Brian and I have experienced the Intracoastal Waterway in Virginia, North Carolina, and Georgia. Admittedly, we aren’t fans of motoring for hours and hours…but fortunately the ICW enables us to continue moving when weather doesn’t permit offshore passage. In VA, NC, and GA there were many opportunities to sail along the ICW. We could leave in the morning without a solid plan and late in the day scout out a creek on the charts that we could tuck into to anchor for the night. The scenery amidst frequent line-ups of traversing boats consisted of winding rivers, gaping sounds, and lush marshes that were alive with jumping fish, playful dolphins, herons on the hunt, cackling ospreys, and swooping pelicans. After a day or two of motoring, if the weather permitted, we could usually find a nearby inlet to pop out for a jaunt in the ocean.

The ICW through Florida is a different animal. The winding rivers have transformed into straight canals; depths remain questionable. The marshes are gone and canal banks are lined with homes, docks, cityscapes, beach towns, and bustling roads. Bridges span overhead; some 65′ and others requiring a call on the VHF to request an opening for safe passage. (A great listing of all the FL bridges and schedules can be found here.) One can still catch a glimpse of herons, ospreys, pelicans, and dolphins. And now, manatees are abundant too. The challenge for us along this section of the ICW is that anchorages seem to be few and far between. (As evidenced by our running aground in search of a nook to drop the hook.) Inlets presenting opportunity to get offshore are also few and far between along Florida’s never ending coastline. We plan long days, but we hope to not motor into darkness. The changing tidal currents influence our speed (as they do all along the ICW); sometimes boosting us at a steady 6 knots, sometimes slowing us at 3 knots or less. We don’t push hard when motoring because we are diesel hoarders. This is why few anchorages make travel plans difficult; we cannot simply run until an hour before dark and then drop the hook. There are, however, ample marinas but that just goes against our cruising ways and budget.

Fortunately, we have access to the internet while underway via our AT&T data plan. This has enabled us to search the infinite wisdom of Google in collaboration with our charts to find anchoring opportunities. Some frequented cruising sites for this area are: ActiveCaptain, The Salty Southeast Cruising Net, and Dozier’s Waterway Guide. Imagine our dismay when searching to find nothing between St. Augustine, FL and Daytona Beach, FL…we’d be motoring all night! Thank goodness for the knowledge of fellow cruisers! We found one blog, and thereafter a few others, that shared with us this hidden gem. Thanks, Bill of s/v Galena, for great record-keeping and even better blogging! Of course, s/v Galena is a Westsail 32!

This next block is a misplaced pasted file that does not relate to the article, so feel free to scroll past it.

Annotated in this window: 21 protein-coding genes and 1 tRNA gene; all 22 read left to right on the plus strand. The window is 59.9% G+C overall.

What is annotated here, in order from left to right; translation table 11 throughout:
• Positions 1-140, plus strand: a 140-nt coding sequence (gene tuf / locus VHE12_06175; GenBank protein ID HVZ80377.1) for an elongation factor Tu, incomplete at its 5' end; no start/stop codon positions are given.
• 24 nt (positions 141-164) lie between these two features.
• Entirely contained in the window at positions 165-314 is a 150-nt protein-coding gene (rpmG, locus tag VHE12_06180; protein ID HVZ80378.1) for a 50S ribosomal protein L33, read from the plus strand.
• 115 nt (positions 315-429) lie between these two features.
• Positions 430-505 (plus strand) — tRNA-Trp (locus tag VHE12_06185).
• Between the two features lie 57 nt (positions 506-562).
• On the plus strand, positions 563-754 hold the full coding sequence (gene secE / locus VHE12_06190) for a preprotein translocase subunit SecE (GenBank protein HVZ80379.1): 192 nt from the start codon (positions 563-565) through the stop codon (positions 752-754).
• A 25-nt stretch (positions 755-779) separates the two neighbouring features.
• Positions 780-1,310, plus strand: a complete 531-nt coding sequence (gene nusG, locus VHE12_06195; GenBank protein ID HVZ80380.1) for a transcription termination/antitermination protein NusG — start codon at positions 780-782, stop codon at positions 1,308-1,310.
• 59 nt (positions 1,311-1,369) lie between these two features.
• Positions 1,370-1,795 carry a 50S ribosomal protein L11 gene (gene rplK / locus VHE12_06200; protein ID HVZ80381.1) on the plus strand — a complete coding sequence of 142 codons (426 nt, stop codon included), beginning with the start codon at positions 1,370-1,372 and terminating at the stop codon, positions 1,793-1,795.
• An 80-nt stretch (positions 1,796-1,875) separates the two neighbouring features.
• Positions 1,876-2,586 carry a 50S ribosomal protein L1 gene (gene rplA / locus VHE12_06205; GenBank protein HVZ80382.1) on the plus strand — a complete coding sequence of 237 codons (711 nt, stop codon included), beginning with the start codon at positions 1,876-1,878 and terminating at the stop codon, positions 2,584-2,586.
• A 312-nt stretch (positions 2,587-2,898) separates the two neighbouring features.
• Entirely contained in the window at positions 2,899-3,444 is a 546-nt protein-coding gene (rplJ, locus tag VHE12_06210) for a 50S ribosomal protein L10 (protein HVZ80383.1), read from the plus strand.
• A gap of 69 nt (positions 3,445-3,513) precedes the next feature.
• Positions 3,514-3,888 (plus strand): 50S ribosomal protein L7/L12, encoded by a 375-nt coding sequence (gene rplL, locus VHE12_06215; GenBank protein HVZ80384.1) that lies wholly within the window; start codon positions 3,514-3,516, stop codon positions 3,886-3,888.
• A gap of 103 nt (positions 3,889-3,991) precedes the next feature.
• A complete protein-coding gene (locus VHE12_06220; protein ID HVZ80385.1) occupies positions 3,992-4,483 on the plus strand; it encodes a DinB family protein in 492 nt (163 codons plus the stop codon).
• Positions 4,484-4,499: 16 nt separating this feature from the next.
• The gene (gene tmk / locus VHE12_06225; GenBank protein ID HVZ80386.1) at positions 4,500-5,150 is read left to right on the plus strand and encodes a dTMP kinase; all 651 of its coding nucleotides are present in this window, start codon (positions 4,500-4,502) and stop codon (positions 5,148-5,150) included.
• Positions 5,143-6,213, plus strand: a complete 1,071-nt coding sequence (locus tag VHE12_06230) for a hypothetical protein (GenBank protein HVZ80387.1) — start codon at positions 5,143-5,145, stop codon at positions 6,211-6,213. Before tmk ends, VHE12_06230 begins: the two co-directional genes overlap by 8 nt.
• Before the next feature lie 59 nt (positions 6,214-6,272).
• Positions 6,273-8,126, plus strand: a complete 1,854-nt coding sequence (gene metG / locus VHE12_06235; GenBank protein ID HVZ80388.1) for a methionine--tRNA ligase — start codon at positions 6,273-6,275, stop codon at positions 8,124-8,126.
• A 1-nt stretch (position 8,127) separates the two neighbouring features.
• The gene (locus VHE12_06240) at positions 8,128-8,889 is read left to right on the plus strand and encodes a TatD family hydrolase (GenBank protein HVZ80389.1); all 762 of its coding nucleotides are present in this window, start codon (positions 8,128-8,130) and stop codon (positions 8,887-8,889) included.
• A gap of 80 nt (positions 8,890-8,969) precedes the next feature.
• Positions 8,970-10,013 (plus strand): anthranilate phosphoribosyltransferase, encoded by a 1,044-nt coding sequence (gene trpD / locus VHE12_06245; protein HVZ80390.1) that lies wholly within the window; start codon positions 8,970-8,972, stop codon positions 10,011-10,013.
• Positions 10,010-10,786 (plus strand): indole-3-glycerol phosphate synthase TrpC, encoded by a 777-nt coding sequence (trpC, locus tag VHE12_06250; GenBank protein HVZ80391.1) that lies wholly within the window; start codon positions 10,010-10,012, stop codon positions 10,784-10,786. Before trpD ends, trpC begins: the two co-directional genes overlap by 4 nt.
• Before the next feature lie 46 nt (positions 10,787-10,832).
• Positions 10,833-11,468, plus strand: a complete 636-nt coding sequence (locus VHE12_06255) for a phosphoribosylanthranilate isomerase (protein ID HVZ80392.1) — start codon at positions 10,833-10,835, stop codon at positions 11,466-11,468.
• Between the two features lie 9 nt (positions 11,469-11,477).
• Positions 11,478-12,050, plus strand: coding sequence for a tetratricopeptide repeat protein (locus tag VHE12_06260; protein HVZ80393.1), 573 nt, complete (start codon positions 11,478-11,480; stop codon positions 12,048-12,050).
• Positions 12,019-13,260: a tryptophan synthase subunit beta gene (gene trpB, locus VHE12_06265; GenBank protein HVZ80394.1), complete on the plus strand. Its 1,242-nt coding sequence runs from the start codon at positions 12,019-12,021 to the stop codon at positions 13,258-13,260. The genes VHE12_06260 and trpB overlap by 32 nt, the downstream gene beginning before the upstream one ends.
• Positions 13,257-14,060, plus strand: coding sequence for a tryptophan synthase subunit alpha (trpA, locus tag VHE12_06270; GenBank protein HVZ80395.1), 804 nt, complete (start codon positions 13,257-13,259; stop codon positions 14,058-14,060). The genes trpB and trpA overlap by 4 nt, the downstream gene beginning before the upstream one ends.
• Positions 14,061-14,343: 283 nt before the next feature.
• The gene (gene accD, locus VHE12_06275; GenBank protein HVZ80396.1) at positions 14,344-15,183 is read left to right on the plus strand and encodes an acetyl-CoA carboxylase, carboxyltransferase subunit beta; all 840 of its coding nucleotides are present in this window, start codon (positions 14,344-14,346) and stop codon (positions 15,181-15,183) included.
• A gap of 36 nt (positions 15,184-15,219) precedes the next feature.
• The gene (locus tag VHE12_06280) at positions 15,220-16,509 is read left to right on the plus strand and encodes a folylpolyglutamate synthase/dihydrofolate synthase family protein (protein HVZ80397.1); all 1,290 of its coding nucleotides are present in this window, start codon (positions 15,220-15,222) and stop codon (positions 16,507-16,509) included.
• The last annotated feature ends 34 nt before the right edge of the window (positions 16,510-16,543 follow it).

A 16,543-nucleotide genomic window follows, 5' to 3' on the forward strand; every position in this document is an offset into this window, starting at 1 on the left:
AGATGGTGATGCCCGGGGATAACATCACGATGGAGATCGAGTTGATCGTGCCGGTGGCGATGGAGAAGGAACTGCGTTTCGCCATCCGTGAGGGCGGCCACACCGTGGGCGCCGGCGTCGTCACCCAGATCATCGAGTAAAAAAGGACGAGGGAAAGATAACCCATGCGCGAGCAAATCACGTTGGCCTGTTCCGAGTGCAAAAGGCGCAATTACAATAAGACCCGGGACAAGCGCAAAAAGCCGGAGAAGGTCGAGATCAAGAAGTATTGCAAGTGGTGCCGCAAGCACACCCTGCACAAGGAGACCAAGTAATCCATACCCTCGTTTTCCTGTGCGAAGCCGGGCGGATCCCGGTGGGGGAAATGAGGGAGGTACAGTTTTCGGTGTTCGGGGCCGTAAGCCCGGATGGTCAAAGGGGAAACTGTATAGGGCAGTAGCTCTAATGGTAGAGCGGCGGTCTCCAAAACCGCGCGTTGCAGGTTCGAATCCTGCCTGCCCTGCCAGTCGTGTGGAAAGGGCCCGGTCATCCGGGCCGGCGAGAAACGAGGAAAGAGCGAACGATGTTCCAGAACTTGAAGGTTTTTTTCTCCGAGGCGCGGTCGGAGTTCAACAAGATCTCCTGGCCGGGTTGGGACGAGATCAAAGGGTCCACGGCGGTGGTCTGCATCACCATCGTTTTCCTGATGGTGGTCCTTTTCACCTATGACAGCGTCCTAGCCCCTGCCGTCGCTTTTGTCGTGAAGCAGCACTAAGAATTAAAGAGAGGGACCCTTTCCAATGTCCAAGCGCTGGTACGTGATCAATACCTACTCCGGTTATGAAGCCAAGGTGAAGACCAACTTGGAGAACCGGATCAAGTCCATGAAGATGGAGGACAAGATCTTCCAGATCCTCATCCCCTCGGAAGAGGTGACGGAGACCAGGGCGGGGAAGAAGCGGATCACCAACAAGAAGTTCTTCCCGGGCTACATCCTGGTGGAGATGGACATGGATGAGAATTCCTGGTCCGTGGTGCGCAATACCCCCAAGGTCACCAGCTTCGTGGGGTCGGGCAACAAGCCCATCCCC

The Cement Plant is a canal near mile 809 that runs to a non-operating cement plant. The coordinates are: 29-29.8N 081-09.0W


Along the shoreline are a few homes and a Sea Ray boatyard.



To enter, it was recommended we favor the south shore. We favored the south shore, near the docks, and moved toward the center as we entered the canal. Depths at the entrance ranged from 5.2-ft, 5.5-ft, and 6-ft at high water. Through the canal depths were variable 6-ft to 7-ft. Continue past the Sea Ray boatyard to anchor at the end of the canal where depths increase, varying from 8-ft to 10-ft. These depths remained consistent when we exited the following morning, although at that time the tide was falling.

There is swing room for light conditions with 3:1 rode; but you will find yourself close to shore.


We shared this space with two manatees and one small sailboat. Below you can see the back of one manatee and the hairy nose of the other. This was the best view of the manatees that we saw as they lay atop the water, taking occasional breaths and seldom flicking their tails.